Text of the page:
Remember I found Langoustines at Trader Joe’s and used them in a made-up fish chowder? They’re like my new besties, I always grab a couple bags when I’m in the store because they make such a nice alternative to shrimp.
Tonight I wanted to make risotto, which I always associated with shrimp and peas, but I had neither shrimp, nor peas. I had langoustines and asparagus. And I had the Oracle – which is how my friend Bridget refers to the Internet, and I agree. Seriously, what excuse is there anymore for not knowing anything?
…I’m going to have another glass of wine before I answer that question.
The original recipe comes from the UK’s Sunday Times, byline Sue Lawrence, and is for Langoustine and Pea risotto. I adapted not only the ingredients but I converted the measurements which naturally were all metric. Actually I was really obnoxious and turned it into a
torture session math lesson for Panda Girl. She’s not speaking to me right now but someday she’ll thank me!!
Converted Langoustine and Asparagus Risotto
- 900ml chicken stock (900 ml is 3.80407755 cups, how much is that rounded up, Panda? 4 cups, very good, that’s one 16-oz box of chicken broth. You know if you keep rolling your eyes like that they’re going to freeze at the back of your head.)
- 50g butter (50 grams is 1.7636981 ounces but I’m sorry, I don’t weigh butter, let’s call it 3 tablespoons. Some math problems don’t adapt to real life. Move on.)
- 1 small onion, peeled and chopped (Freebie!)
- 300g risotto rice (300 grams is…I don’t care what it is because my 16-oz box of Sclafani risotto is 455 grams and I’m using it.)
- 100ml dry white wine (Panda has left the room. It’s 1/2 cup)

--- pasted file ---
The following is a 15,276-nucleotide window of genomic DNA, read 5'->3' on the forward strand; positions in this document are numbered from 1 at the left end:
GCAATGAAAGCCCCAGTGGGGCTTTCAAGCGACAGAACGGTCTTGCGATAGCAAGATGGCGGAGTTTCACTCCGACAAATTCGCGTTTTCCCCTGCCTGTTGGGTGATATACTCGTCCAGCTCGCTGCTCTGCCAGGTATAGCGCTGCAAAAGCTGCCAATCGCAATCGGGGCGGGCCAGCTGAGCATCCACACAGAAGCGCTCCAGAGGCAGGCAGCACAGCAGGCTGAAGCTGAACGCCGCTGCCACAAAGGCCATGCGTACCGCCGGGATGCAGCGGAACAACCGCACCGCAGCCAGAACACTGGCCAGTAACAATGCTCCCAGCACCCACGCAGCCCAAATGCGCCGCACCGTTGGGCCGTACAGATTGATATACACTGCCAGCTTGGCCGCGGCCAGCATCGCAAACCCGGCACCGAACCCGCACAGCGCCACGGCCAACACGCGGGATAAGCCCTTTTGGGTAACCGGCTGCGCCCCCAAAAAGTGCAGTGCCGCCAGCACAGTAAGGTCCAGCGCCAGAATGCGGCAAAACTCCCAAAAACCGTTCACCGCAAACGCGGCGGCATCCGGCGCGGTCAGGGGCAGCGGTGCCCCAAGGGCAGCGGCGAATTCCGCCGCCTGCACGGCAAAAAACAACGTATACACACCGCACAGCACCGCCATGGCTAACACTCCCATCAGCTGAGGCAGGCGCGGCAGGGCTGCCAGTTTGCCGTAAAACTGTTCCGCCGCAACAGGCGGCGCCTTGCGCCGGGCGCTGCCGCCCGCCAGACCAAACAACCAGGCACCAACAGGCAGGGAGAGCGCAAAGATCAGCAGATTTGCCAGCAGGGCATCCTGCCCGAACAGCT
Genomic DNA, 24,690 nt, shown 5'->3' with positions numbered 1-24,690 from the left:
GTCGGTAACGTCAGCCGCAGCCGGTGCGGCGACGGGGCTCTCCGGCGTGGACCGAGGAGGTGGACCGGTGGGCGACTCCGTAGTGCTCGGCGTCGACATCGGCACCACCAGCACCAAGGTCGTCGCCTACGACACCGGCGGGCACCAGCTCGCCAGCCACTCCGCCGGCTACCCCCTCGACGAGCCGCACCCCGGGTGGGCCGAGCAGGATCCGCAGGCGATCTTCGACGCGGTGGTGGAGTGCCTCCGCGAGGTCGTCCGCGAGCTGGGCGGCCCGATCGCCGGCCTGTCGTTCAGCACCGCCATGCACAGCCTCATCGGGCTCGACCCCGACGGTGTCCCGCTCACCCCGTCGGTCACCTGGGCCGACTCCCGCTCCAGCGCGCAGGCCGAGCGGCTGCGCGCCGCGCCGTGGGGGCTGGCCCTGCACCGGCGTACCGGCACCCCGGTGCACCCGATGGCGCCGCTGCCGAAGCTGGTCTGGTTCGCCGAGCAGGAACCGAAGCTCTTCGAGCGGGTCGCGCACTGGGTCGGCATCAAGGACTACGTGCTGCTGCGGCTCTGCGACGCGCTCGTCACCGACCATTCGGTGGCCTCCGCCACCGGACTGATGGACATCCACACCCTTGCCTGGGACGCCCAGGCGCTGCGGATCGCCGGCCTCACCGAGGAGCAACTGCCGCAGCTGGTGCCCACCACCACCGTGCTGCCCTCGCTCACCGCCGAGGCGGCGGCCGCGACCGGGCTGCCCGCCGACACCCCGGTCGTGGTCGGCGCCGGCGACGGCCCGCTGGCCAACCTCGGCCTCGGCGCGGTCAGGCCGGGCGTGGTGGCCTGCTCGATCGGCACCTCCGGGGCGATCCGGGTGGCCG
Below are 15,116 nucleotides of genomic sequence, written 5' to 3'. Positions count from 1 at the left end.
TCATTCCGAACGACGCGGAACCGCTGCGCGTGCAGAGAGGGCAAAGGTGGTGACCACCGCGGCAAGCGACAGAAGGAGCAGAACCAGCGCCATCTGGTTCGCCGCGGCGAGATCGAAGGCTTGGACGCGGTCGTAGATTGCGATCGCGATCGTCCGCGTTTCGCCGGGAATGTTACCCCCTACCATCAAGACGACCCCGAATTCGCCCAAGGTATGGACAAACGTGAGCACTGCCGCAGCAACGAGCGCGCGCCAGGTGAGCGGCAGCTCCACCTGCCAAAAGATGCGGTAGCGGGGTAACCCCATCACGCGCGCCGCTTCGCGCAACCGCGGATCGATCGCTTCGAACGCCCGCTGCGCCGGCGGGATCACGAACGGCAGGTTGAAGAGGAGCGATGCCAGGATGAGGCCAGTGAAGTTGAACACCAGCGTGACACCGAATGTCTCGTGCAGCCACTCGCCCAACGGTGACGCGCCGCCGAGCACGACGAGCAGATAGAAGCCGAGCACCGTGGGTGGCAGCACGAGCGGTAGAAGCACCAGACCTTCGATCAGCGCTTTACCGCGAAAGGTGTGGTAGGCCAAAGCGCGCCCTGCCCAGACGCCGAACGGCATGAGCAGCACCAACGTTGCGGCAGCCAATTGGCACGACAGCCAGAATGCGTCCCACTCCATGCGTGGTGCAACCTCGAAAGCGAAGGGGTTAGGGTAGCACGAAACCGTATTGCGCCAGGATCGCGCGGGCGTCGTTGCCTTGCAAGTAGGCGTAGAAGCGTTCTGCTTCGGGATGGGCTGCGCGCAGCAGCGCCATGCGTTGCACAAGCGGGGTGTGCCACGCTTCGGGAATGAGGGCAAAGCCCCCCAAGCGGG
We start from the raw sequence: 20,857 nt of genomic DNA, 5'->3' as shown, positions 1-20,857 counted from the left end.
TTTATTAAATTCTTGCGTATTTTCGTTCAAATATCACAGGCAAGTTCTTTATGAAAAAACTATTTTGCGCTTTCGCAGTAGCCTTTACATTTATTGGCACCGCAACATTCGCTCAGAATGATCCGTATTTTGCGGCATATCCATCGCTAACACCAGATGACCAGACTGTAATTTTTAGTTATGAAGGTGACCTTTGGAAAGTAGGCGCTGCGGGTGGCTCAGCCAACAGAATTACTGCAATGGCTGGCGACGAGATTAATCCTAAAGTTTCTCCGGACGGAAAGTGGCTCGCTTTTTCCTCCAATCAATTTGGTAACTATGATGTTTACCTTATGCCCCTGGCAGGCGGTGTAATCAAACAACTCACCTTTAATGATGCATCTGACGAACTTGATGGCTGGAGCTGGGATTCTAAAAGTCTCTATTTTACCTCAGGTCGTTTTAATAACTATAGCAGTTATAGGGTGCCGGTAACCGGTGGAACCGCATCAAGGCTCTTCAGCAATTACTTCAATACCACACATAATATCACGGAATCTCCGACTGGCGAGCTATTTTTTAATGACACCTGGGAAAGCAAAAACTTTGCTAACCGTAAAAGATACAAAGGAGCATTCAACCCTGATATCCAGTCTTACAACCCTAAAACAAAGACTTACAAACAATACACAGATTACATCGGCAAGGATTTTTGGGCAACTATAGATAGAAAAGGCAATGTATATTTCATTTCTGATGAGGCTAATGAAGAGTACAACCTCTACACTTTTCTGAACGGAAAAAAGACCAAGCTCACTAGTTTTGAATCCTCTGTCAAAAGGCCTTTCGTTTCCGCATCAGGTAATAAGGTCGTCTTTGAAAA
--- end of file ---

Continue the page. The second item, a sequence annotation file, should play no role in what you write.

- 12 oz frozen langoustines, thawed (that’s 340 grams, people!)
- 150g peas (or 1 bunch asparagus, in 1/4″ slices)
- Grated zest of 1 lemon (I didn’t have one, I wished I had)
- 2 tbsp freshly grated Parmesan (we’re not even trying anymore)
- 3 or 4 large basil leaves, shredded (It was pouring rain and I didn’t feel like going out to the garden for basil so I used chopped parsley which grows in a pot close to the house
- Salt and freshly ground black pepper
Heat 2 tablespoons of butter and a splash of olive oil in a large pan (I used Madame Le Creuset), and cook the onion until soft. Add the rice, stir until coated in the fat and making a slightly crackling sound, then add the wine, and cook until evaporated. Add the hot stock ladle by ladle. Stir and add another ladle only once each bit has been absorbed. You can step away from the stove for a minute but not much longer. Risotto, unfortunately, needs a bit of babysitting.
With the very last of the chicken broth, add the asparagus to the rice. Stir until last of broth is absorbed and asparagus is tender. Remove from heat, add langoustines, Parmesan, lemon zest, the remaining tablespoon of butter, and the parsley. Stir to combine. Cover and leave for five minutes. Set the table or nag someone else to do it. Taste and if desired, season with salt and pepper.